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If I’m Making Minimum Payments on My Credit Cards, I Have Good Credit, Right?

There are so many myths and half-truths when it comes to credit reports and credit scores, and minimum payments represent one of the most detrimental. So many people believe that if they’re making minimum payments, on time, each and every month, they should be in great financial standing. Unfortunately, this isn’t necessarily the case.

Why? Your overall credit represents your level of financial risk where lenders are concerned. Your credit report and credit score illustrate your borrowing behaviour and are used by lenders to calculate how likely you are to pay back funding they lend to you. Making minimum payments only is not considered promising credit behaviour as far as lenders are concerned.

This is because, in most cases, if you’re only making minimum payments, it is most likely because you owe so much you can’t afford to pay any more than that. Often on credit cards, minimum payments barely cover interest and so the total debt decreases at a snail’s pace.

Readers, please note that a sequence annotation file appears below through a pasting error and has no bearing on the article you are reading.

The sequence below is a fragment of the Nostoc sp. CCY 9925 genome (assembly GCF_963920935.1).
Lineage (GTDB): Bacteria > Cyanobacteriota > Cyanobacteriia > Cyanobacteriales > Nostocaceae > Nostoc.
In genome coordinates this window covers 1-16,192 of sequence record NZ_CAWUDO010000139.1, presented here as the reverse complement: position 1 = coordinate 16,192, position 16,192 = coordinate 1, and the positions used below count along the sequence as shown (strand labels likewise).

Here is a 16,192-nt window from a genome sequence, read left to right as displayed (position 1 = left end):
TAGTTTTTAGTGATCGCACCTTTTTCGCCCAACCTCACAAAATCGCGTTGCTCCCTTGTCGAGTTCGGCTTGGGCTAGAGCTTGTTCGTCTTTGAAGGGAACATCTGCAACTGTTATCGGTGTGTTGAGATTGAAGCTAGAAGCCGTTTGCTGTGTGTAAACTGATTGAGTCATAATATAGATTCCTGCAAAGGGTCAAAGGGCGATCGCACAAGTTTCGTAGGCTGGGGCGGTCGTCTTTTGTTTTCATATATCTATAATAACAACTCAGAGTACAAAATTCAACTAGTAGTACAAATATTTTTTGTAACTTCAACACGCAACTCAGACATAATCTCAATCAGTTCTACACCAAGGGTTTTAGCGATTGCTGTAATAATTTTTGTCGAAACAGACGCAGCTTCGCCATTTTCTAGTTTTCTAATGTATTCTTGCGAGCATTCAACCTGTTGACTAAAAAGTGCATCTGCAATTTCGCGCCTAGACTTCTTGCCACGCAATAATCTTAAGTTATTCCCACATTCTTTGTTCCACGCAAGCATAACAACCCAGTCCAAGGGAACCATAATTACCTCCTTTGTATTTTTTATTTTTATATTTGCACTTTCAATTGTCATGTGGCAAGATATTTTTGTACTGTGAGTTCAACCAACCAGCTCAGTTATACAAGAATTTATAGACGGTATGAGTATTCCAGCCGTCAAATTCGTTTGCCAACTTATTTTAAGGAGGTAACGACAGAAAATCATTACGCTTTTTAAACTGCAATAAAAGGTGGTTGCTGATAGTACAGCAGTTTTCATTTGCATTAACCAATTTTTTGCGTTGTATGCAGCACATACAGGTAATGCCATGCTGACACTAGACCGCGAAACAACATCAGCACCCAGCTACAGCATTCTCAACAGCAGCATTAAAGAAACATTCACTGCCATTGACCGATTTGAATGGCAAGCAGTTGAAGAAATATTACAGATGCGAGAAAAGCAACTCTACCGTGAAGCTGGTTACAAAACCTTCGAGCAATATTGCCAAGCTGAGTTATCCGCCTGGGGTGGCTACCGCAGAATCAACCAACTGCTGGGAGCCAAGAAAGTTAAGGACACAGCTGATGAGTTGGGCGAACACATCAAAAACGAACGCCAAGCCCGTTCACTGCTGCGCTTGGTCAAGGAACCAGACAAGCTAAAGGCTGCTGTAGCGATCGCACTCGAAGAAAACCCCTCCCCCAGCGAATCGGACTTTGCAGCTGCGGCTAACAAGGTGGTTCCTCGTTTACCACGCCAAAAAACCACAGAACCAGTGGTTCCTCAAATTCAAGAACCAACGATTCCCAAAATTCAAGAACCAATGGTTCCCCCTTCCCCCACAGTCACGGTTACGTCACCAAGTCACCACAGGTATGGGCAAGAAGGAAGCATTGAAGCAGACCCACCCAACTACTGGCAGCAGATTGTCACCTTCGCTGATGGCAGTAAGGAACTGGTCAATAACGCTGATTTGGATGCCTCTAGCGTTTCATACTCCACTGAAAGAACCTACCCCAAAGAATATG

Even if you’re making minimum payments, if credit cards are maxed out or you are carrying a lot of debt, you may not have good credit and may find that lenders start saying no when and if you apply for new credit.

Good credit means:

  • You don’t apply for credit on a regular basis (this demonstrates you are living within your financial means)
  • You don’t have too many different credit products
  • You owe less on credit cards than the available limits (like 75% or less)
  • You make your monthly payments on time, all the time

Just because you’re making minimum payments, that doesn’t mean that your credit is good. It can actually have the opposite effect, signaling to lenders that you can’t afford the debt you’re currently carrying, thus resulting in the aforementioned rejection when it comes to obtaining new credit.

If this is news to you, but you’re not actually in a position to make more than the minimum monthly payments on your credit cards, it may be time to consider other options. You may want to think about developing a financial plan that may include looking at strategies to clear the debt and start fresh. Perhaps this means a personal loan to consolidate or even unlocking some of your home equity.

Want to find out how you can move away from the practice of only making minimum payments?

Please contact Jill Stern for a financial consultation to look at the whole picture and find out what options may get you back on the path to financial success: 1-416.223-9300 ext 224.

 

 

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